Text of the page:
Virginia’s attorney general has launched an investigation into a veterans charity that allegedly misled donors by spending millions of dollars on telemarketing and salaries rather than on veterans.
The Falls Church, Virginia-based Center for American Homeless Veterans received a “civil investigative demand” for documents from Attorney General Mark Herring’s office in late December, according to documents reviewed this week by the Center for Public Integrity.
The attorney general’s actions came just two weeks after publication of a Center for Public Integrity investigation into the Center for American Homeless Veterans and its founder, Brian Arthur Hampton.
Separately, Rep. Walter B. Jones, R-N.C., on Wednesday asked the leaders of two U.S. House committees to launch an investigation into “bad actors” who mislead donors and enrich themselves in the name of military veterans. He cited the Center for Public Integrity’s investigation into Hampton’s veterans operation and media reports about other veterans charities.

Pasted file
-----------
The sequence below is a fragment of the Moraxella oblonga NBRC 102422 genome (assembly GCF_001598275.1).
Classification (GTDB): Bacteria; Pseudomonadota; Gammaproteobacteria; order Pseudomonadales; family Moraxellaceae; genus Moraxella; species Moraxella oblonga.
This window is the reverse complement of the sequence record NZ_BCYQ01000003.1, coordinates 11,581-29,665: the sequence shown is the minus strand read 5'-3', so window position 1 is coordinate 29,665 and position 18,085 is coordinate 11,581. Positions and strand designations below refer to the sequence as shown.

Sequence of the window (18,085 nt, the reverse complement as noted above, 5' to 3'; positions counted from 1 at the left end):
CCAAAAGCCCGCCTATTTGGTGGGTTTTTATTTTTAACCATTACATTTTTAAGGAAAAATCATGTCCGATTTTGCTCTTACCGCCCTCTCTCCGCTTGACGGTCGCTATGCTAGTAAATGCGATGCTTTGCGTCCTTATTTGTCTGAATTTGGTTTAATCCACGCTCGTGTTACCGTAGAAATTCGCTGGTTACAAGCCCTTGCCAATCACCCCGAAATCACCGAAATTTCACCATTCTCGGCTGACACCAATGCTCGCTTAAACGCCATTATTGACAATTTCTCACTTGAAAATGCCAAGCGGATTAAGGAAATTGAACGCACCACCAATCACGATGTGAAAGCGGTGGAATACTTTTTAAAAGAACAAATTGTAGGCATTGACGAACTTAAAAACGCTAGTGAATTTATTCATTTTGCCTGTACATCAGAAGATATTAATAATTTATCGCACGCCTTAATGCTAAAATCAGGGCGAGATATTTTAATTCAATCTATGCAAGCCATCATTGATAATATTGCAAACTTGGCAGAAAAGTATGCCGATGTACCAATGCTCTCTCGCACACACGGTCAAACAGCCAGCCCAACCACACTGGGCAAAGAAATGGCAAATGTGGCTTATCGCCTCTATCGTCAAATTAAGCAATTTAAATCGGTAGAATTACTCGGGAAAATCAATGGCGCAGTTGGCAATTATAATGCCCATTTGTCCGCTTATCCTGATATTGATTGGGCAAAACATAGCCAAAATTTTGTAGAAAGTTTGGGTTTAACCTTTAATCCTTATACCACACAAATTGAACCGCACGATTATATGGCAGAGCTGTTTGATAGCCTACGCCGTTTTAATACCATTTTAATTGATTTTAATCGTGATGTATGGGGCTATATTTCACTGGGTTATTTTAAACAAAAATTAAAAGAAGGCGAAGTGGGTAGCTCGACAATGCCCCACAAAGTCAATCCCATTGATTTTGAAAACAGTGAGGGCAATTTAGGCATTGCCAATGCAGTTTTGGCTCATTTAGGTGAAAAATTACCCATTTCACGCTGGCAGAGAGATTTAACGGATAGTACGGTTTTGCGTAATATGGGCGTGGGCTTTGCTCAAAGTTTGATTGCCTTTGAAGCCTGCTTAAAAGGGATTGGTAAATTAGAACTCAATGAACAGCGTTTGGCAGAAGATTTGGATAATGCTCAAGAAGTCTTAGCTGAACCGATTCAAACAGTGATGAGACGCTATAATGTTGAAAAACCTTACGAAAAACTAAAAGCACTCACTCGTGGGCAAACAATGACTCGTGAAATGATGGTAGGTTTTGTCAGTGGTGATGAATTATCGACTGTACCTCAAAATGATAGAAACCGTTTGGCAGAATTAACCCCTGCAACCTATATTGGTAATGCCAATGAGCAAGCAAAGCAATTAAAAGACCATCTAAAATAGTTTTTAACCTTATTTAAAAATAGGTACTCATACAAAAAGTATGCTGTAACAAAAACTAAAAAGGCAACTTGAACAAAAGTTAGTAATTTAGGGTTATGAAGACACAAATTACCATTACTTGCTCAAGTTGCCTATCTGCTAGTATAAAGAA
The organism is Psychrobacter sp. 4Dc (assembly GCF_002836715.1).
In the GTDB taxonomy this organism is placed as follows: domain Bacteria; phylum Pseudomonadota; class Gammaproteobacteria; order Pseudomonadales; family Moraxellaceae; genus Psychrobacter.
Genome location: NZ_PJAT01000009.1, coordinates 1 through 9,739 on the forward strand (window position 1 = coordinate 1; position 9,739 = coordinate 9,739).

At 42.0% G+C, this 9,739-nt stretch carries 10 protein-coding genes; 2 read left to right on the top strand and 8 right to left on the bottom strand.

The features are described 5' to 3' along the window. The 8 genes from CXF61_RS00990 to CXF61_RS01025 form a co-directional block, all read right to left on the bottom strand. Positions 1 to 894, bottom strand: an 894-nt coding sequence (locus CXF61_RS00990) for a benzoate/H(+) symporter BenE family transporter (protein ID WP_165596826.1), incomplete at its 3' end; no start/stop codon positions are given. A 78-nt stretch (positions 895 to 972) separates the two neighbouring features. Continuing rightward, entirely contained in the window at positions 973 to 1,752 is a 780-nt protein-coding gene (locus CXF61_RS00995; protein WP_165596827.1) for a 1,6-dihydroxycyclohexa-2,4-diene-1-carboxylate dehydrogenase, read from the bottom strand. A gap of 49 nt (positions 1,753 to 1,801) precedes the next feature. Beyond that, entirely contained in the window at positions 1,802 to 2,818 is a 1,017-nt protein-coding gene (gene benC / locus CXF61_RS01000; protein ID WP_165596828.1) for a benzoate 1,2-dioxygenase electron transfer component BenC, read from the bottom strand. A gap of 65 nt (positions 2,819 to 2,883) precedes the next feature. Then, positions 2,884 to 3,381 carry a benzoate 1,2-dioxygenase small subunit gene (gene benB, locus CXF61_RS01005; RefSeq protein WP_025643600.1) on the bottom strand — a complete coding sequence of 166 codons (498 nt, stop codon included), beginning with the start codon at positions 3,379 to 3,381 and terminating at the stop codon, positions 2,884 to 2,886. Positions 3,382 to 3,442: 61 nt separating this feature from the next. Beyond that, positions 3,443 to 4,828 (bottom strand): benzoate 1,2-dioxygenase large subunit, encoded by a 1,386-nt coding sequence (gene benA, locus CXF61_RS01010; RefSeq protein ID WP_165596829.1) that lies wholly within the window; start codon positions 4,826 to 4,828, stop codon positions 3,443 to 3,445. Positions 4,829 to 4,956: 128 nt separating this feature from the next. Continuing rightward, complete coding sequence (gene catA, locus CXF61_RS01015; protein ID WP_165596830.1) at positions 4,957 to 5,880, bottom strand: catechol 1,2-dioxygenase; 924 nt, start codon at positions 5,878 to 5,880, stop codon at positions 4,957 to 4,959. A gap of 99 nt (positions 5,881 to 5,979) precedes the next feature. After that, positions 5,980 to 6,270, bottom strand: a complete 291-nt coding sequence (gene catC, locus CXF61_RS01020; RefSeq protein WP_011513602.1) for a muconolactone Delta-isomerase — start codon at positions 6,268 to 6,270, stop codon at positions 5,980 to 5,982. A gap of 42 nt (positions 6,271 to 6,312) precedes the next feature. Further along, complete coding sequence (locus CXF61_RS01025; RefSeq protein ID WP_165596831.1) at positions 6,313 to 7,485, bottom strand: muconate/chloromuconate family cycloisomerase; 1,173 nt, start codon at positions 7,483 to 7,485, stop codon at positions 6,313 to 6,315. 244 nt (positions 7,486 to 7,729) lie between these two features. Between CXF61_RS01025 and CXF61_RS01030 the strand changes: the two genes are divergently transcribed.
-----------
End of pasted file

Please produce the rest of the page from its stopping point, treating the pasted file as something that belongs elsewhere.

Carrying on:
“Congress should not sit on the sidelines while unscrupulous individuals abuse their tax-exempt status, fleece donors and take advantage of the men and women who have served our great nation and their families,” Jones wrote in a letter to the leaders of the House Committee on Ways and Means and the House Committee on Oversight and Government Reform. Committee representatives could not immediately be reached for comment.
Along with the Center for American Homeless Veterans, Hampton runs the nonprofit Circle of Friends for American Veterans and the Put Vets First! Political Action Committee out of the same office.